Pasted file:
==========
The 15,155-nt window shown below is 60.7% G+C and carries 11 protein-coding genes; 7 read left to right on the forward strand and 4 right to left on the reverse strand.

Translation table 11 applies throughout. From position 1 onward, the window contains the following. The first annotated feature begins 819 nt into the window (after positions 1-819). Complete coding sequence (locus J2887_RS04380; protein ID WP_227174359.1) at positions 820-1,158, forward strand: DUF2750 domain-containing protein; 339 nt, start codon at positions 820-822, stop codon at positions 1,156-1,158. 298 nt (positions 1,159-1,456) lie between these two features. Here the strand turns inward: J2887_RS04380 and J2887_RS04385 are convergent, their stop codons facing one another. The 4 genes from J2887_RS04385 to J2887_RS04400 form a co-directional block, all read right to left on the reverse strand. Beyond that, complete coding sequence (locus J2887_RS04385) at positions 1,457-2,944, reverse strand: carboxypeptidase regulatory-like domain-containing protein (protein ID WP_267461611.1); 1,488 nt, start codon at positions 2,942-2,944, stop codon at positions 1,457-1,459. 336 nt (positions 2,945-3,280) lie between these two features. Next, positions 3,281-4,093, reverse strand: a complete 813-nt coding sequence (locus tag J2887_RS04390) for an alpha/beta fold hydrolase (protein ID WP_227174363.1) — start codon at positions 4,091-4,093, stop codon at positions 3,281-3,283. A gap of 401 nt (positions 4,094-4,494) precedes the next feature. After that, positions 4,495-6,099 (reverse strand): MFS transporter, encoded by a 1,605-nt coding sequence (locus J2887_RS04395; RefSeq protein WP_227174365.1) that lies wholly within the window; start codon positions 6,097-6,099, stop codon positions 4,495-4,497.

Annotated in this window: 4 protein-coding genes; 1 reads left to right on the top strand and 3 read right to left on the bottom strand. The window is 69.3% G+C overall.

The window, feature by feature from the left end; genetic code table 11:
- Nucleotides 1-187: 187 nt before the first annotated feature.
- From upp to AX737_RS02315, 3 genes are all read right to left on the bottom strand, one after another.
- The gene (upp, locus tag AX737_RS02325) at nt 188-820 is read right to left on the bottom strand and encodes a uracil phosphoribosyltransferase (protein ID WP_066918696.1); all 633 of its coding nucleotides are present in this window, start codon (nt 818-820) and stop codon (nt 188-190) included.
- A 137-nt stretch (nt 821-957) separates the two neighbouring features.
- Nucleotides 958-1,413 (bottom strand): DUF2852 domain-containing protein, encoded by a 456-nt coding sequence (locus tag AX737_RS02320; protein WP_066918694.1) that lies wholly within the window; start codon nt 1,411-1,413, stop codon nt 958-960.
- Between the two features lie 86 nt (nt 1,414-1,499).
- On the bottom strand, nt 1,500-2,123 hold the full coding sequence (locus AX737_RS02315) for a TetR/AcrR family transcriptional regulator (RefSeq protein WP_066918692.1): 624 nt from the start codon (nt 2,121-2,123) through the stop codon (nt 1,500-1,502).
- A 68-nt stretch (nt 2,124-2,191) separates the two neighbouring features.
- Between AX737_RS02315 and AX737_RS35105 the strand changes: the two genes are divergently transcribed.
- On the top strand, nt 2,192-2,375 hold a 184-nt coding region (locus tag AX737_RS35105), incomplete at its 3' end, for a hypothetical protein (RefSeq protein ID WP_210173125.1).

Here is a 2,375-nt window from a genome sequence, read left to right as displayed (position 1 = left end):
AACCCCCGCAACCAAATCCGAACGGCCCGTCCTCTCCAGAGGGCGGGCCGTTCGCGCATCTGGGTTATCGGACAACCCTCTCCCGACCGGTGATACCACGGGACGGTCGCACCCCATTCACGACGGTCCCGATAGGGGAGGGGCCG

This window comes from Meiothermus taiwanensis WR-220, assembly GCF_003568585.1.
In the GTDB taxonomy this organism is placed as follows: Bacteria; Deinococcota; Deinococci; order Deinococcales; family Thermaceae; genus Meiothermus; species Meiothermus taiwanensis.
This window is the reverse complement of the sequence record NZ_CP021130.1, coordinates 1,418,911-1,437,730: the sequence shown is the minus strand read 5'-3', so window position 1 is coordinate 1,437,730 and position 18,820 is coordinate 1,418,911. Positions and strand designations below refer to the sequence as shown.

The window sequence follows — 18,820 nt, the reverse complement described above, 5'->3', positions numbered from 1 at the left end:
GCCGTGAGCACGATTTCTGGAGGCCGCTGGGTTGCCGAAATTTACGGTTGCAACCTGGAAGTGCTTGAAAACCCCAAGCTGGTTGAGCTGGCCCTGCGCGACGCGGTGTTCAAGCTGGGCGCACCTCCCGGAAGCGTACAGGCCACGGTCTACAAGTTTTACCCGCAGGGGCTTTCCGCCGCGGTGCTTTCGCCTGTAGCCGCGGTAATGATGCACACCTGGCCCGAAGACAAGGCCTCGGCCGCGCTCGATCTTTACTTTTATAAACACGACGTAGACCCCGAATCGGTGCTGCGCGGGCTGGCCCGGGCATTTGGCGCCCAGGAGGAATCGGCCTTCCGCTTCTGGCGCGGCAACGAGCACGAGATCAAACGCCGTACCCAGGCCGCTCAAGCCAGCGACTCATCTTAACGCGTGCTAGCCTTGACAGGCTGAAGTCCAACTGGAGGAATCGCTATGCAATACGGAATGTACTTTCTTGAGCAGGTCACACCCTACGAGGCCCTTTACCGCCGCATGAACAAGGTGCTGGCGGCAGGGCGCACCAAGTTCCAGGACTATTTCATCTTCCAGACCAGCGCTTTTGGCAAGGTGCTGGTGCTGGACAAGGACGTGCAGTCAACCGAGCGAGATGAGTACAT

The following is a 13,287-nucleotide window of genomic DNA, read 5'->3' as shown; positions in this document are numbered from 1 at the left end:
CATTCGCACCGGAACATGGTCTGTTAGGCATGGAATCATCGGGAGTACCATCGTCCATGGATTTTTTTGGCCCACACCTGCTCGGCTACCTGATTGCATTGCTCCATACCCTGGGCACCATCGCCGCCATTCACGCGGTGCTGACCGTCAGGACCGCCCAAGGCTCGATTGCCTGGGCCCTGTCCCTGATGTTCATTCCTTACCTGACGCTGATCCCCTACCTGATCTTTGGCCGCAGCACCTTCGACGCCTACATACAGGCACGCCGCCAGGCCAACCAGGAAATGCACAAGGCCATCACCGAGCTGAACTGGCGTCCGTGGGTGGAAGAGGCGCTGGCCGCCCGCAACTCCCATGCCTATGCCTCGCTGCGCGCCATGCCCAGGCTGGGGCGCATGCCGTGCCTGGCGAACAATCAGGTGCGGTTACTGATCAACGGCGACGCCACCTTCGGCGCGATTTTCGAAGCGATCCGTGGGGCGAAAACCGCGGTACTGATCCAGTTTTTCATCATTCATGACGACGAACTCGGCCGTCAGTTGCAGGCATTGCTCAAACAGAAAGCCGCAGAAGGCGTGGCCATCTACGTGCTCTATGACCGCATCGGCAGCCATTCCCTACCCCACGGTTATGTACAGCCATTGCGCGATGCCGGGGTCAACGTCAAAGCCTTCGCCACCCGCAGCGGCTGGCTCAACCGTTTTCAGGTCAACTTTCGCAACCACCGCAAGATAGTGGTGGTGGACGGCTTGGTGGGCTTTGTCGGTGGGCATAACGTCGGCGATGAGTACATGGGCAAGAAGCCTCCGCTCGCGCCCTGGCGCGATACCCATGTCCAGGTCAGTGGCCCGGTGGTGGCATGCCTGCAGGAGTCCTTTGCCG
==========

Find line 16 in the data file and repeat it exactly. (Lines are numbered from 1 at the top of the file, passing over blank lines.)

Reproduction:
AACCCCCGCAACCAAATCCGAACGGCCCGTCCTCTCCAGAGGGCGGGCCGTTCGCGCATCTGGGTTATCGGACAACCCTCTCCCGACCGGTGATACCACGGGACGGTCGCACCCCATTCACGACGGTCCCGATAGGGGAGGGGCCG